As demonstrated in other articles, the roots of Halloween lie in an ancient Celtic-Druid pagan festival in the United Kingdom, Ireland and northwestern France. The pagan Celts believed that on that night, the boundary between the worlds of the living and dead blurred and the ghosts of the dead returned to the earth. It was a night for preternatural communication with the dead, various forms of divination, prophecy and ritual orgies. Even the “custom” of dressing as witches and demons finds its roots here: The village people donned such costumes to “fool” the real demons and the damned who returned to earth on that night to drag the living down into Hell with them.
In the 9th century, the Catholic Church exorcized that pagan celebration by establishing the feasts of All Souls Day and All Saints Day. Throughout Catholic Europe and the Americas, these feast days were celebrated by Catholics and good wholesome customs were introduced to honor the Blessed in Heaven and to pray for the Poor Souls in Purgatory. They were – and still should be – days of recollection that have an atmosphere of calm joy and lively hope respectively for all those who already enjoy the beatific vision or are still in Purgatory
Above, the Catholic custom of praying for the dead at cemeteries; below, today it is becoming common to find phony cemeteries in yards
What many Americans do not realize is that until recently, no one is Spain, Portugal and Italy, Poland, Hungary and Austria, or Brazil, Argentina and Chile went “trick-or-treating” or followed the secular Halloween customs. To the contrary, it was ignored or viewed as a kind of American barbarism. “Halloween never existed for us when I was growing up,” a French friend told me. “We associated it with America, with children dressing up in lurid costumes, who then go trick or treating - a custom I first encountered when I visited the US.”
Only recently has “the American holiday” been adopted among some extravagant avant-garde circles in large cities of Europe and South America, with adults dressing up and children trick or treating instead of celebrating the traditional Catholic feast days.
Secular roots of trick or treating
To justify trick or treating, some Catholics pretend it originated in the Middle Ages with a practice known as “guising.” Actually, this was a late medieval custom that existed only in some parts of England and Ireland. Beggars would go from door to door asking for food on All Souls’ Day. So, prayers for the souls of the departed were “exchanged” for what were called soul cakes. This, however, was neither a general custom in medieval Europe nor was there ever any threat made should the household not provide the alms.
In colonial America, instead of praying for the dead, the Puritans and Protestants had harvest parties that were held on All Souls Day to deviate attention from the Catholic religious feast days that they so vigorously rejected. It also became a night for mischief and pranks, which the youth would make and then blame on devils and ghosts. Here we already see a revival of the old pagan legends and rites. Town papers in the 1800s would lament the antics of the “wild youth” who tipped outhouses and let cows run loose on Main Street.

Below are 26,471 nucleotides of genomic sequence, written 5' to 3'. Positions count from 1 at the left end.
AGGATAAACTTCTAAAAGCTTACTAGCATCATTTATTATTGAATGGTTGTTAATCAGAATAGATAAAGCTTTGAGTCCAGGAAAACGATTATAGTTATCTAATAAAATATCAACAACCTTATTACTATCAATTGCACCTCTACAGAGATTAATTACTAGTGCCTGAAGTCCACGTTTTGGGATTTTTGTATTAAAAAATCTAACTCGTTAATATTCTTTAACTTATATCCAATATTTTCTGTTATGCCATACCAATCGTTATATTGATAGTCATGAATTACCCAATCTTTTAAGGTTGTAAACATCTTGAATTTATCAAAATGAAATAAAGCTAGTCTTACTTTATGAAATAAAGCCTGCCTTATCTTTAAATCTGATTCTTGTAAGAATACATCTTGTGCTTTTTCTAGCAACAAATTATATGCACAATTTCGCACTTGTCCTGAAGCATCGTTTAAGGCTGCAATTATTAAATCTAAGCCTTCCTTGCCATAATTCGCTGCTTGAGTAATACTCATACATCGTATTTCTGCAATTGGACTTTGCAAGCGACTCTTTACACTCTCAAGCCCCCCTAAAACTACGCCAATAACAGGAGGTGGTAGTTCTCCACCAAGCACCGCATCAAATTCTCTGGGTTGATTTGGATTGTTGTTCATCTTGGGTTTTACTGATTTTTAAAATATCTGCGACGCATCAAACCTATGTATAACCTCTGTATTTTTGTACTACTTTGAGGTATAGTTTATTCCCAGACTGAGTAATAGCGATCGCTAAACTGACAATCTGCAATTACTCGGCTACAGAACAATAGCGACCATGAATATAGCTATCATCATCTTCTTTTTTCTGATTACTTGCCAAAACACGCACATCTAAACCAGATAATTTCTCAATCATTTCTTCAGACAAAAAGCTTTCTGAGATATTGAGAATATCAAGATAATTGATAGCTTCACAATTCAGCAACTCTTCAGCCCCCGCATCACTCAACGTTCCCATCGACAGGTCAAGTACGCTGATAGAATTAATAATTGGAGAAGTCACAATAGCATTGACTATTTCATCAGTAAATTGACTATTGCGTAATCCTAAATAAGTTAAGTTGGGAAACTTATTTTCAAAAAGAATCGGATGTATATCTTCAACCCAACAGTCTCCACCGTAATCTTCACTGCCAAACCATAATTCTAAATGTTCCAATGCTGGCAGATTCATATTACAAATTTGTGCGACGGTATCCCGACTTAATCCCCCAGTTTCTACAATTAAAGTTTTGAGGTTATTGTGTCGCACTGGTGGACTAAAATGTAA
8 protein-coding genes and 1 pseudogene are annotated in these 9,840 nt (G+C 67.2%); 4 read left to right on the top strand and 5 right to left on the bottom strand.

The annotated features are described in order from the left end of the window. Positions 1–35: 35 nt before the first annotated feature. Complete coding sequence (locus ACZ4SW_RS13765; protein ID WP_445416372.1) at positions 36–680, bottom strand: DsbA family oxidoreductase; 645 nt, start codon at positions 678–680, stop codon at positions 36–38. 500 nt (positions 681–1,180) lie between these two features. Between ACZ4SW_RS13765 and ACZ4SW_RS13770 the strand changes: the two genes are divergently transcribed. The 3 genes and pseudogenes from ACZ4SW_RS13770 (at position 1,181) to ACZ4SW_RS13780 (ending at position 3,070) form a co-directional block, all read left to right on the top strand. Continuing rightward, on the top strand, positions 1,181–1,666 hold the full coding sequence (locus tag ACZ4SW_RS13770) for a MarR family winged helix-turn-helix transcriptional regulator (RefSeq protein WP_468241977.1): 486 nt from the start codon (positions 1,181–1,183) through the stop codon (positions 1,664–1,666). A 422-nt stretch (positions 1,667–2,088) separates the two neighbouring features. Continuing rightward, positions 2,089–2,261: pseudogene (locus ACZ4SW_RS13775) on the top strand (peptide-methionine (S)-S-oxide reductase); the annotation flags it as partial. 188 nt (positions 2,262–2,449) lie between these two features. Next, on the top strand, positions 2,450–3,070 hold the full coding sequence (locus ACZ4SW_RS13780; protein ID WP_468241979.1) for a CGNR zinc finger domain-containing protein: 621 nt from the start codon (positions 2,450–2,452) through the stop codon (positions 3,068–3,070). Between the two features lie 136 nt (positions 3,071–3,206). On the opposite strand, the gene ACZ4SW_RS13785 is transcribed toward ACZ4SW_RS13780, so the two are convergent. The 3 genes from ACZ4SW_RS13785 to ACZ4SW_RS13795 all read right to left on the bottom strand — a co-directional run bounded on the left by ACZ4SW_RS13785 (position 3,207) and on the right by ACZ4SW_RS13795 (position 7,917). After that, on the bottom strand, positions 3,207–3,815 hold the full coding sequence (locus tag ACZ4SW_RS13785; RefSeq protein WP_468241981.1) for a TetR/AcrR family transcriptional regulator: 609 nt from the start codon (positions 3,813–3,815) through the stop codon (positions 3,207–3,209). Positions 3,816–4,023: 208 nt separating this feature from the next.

By the 1920s and 1930s, such pranks were turning into vandalism, property damage and even physical assaults in the larger cities. To curb such activity, Protestant community groups and Masonic lodges began to encourage the "trick or treat" visits to deviate youth from engaging in their increasingly deviant pranks. This solution served the dual purpose of sabotaging the Catholic commemoration of All Souls Day and preventing the rowdy youth from vandalizing the cities. This, then, is the origin of our modern “trick or treat” custom of children and youth going door to door asking for candy.
Today's elaborate macabre decor for Halloween dinners
By the 1970s, trick-or-tricking had simply become an opportunity for children to dress up as ghosts and witches to get as much candy as possible. Clearly, the roots of our present day trick-or-treating are not Catholic.
As noted in other articles, the modern Halloween has assumed other connotations much more ominous than the trick-or-treat of the past. Today’s Halloween atmosphere is infused with paganism, immorality and even outright Satanism. Thus it seems to me a very good moment for Catholics to turn their backs on this American holiday and return full emphasis to the holy feast days honoring the Saints and Poor Souls on November 1st and 2nd.
Posted on November 2, 2007
Related Topics of Interest
Halloween - A Return to Paganism
What’s Good and Evil about Halloween?
Secret Spells Barbie and the Tendential Revolution
Satanism on the Rise
The Subtle Invasion of Satanism
Satanism in the Man's Domain
Harry Potter and the Problem of Good and Evil